Zinke Plays Coy with Monuments Review
Interior Secretary Ryan Zinke has said he will recommend trimming the boundaries of a “handful” of national monuments, but doesn’t want to eliminate any altogether. That’s about all he has said in public so far about the fate of America’s national monuments.
Exactly what is a “handful” of monuments and which ones they are, remains open for speculation. National monuments are a special designation of public land. Under the Antiquities Act, the President has the authority to identify and create special management plans for public lands with outstanding cultural significance.
Theodore Roosevelt signed the Antiquities Act into law and promptly used it to protect 800,000 acres of Arizona’s Grand Canyon. Ever since, some politicians have complained that the law gives too much power to the President.
Zinke used much of his first months in office to review 27 of the most recently defined monuments. Today he handed his recommendations to President Trump, but declined to offer details of which monuments he wants to see trimmed. Some conservationists have speculated he will target the Grand Staircase-Escalante and Bears Ears Monuments in Utah, two relatively large areas rich with Native American lore and artifacts in Utah, set aside by Presidents Clinton and Obama. Earlier this summer, Zinke said he would leave certain monuments alone, such as the Upper Missouri River Breaks in Montana. While monument status does not preclude hunting and fishing, it can protect habitat from industrial development, such as oil and gas.
The Theodore Roosevelt Conservation Partnership called Zinke’s public statements long on process, short on specifics.
“These are our public lands, and the public deserves to know what the administration plans to do with them,” says Whit Fosburgh, president and CEO of the Theodore Roosevelt Conservation Partnership. “These recommendations have the potential to impact the future of world-class hunting and fishing on some of America’s finest public lands and set a precedent for the future status of all national monuments …but we won’t know until the results of this public process are made public.”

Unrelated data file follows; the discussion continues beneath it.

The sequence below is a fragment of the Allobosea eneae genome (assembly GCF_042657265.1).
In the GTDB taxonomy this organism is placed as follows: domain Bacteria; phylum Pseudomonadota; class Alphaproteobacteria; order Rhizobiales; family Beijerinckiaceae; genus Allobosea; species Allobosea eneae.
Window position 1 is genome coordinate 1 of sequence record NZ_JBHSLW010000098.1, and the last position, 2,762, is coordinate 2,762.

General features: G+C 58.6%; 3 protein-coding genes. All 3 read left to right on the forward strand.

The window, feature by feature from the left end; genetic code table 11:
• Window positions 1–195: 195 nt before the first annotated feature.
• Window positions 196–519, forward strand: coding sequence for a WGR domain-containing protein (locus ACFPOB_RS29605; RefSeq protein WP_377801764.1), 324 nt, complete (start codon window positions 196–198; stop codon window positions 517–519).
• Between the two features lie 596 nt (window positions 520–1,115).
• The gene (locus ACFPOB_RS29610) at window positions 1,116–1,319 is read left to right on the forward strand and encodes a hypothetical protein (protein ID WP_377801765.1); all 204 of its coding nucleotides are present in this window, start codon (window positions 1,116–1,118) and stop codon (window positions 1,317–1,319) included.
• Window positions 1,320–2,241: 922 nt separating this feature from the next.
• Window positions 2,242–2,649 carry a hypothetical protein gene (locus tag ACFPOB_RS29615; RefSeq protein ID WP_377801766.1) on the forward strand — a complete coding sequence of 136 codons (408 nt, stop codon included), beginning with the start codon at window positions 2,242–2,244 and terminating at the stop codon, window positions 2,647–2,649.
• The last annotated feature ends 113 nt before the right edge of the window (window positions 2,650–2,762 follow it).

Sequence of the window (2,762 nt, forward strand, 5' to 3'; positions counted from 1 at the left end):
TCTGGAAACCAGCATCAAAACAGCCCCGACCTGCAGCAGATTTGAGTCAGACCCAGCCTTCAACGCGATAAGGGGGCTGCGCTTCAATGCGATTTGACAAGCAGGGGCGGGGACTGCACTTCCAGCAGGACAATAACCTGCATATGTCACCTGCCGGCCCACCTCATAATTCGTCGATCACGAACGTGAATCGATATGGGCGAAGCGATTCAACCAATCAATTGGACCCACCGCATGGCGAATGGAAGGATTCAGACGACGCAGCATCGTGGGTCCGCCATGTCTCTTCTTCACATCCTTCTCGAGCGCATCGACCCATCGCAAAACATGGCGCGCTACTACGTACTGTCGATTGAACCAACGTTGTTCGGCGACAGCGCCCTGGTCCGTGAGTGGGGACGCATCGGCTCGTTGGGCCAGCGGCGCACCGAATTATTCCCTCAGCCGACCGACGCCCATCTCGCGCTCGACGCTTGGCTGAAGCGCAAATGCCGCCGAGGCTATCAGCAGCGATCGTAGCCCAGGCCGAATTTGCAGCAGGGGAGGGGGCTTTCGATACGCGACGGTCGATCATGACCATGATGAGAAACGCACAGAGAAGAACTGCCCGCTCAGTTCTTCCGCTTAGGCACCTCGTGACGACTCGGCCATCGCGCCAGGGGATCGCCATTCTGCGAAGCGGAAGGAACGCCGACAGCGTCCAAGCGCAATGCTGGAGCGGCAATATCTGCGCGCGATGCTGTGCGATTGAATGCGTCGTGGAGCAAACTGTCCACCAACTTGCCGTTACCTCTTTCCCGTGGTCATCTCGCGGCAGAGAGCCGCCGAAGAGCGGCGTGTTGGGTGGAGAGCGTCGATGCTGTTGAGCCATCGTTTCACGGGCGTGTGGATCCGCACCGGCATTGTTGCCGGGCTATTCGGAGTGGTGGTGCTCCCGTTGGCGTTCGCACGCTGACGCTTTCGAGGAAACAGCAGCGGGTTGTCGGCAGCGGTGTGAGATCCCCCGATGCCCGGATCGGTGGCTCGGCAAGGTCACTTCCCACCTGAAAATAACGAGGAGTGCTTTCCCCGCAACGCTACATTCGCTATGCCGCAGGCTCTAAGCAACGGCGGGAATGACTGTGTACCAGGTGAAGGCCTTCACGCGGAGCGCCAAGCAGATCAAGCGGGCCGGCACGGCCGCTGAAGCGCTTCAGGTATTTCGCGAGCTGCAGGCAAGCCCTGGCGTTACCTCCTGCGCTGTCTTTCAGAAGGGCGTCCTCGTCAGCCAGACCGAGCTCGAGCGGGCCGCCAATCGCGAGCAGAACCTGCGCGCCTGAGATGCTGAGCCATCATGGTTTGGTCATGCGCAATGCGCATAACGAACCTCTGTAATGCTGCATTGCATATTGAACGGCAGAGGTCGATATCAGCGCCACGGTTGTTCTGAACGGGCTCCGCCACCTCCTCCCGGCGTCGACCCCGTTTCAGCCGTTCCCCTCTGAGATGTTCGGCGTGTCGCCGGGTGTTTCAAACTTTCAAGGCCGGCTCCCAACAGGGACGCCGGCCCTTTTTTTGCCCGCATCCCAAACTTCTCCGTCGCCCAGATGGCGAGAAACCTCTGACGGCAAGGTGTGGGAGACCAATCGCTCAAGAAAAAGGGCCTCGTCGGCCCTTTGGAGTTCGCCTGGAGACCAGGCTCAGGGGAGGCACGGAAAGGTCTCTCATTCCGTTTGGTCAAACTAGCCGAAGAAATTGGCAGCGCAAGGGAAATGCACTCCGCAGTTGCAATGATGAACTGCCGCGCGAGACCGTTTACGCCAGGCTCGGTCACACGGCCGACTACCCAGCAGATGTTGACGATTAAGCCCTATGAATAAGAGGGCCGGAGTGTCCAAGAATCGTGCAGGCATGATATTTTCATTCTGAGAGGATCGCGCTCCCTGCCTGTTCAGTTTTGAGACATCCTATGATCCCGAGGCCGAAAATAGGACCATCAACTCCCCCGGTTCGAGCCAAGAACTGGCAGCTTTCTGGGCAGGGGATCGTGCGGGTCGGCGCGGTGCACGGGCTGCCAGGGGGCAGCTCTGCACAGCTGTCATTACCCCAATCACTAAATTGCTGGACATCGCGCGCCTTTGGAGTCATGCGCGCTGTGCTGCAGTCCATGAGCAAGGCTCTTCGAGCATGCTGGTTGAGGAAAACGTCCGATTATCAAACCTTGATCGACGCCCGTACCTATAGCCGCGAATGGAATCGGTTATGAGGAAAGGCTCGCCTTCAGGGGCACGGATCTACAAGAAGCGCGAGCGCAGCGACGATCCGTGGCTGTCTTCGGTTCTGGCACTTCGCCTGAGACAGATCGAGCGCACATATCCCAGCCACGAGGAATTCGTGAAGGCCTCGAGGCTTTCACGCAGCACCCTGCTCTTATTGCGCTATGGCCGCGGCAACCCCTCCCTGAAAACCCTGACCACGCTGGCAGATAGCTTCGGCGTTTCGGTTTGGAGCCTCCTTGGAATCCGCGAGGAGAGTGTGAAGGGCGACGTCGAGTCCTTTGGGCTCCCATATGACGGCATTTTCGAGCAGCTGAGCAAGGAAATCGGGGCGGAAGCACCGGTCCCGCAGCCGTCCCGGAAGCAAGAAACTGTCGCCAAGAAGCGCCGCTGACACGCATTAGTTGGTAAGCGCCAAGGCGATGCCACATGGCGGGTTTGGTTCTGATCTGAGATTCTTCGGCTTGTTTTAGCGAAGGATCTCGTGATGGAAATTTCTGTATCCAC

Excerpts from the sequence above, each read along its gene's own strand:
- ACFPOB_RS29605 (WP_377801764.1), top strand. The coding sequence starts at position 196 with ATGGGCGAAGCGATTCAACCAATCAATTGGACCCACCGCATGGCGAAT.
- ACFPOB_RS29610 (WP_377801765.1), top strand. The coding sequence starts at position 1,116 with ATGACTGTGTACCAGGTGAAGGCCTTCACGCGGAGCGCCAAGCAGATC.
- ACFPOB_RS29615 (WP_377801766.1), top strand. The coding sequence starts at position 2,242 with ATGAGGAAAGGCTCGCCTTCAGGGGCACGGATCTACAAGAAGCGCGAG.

More Bundy Standoff Defendants Walk
Federal prosecutors got another rebuke from jurors in Nevada, as authorities failed to prosecute men who they say conspired to intimidate Bureau of Land Management rangers from rounding up cattle grazing illegally on federal land.
The case of the Bundy Family has become a rallying point for critics of the federal government. Cliven Bundy, owns a ranch near Bunkerville, Nevada, where he grazed his cattle on public range land. In a long-running dispute with the BLM, a judge determined Bundy owed the government $1 million in unpaid grazing fees. That prompted the BLM to try to round up those cows, but they were prevented from doing so by armed Bundy supporters in 2014.
Prosecutors have had a mixed bag so far in court, but on Aug. 22, juries refused to convict four men who faced 10 charges related to the standoff.
According to the Los Angeles Times: A Las Vegas jury acquitted two of the four men on trial, Ricky Lovelien and Steven Stewart, on all 10 charges against them.
The jury found the other two defendants, Scott Drexler and Eric Parker, not guilty on most charges, but it could not reach verdicts on four charges against Parker and two charges against Drexler.
Meanwhile, Cliven Bundy and his sons remain in prison awaiting their own day in court over the armed standoff.
It’s Official: Oregon’s Elliott Forest Stays Public
Oregon Gov. Kate Brown this month closed out years of debate and uncertainty surrounding the fate of the 82,000-acre Elliott State Forest. Brown signed a bill keeping the land in state hands, but shielding it from the pressure of legal mandates that it generate maximum revenue for state schools.
The forest is Oregon’s oldest state forest. As school trust land, the state had a legal mandate to use the land to generate money for schools. Traditionally, that meant logging. But given legal and economic challenges to logging, the state lost money on the Elliott. That triggered a lengthy process to review and sell the land. Recreationists, including hunters and anglers, protested the privatization of that land, fearing it would lead to lost access.
Oregon Sen. Arnie Roblan of Coos Bay, introduced SB 847 to spare the Elliott and buy more time to come up with a viable management plan. Roblan’s bill, S.B. 847, transfers ownership of the Elliott from the school trust fund to an alternative state land management entity that does not have the same fiscal mandate. That bill passed the Oregon Legislature and was signed into law by Gov. Brown earlier this month.
While the new law removes the immediate pressure on the Elliott State Forest it does not dictate how the forest should be managed in the future. Expect healthy and vigorous debate on that topic in months to come.
“Oregon hunters, anglers and public land owners appreciate the leadership shown by Sen. Roblan and Gov. Brown,” said Backcountry Hunters and Anglers Northwest Coordinator Jesse Salsberry. “Though we know that more work remains, we are happy to see that progress continues to be made to keep the Elliott accessible and in public hands.”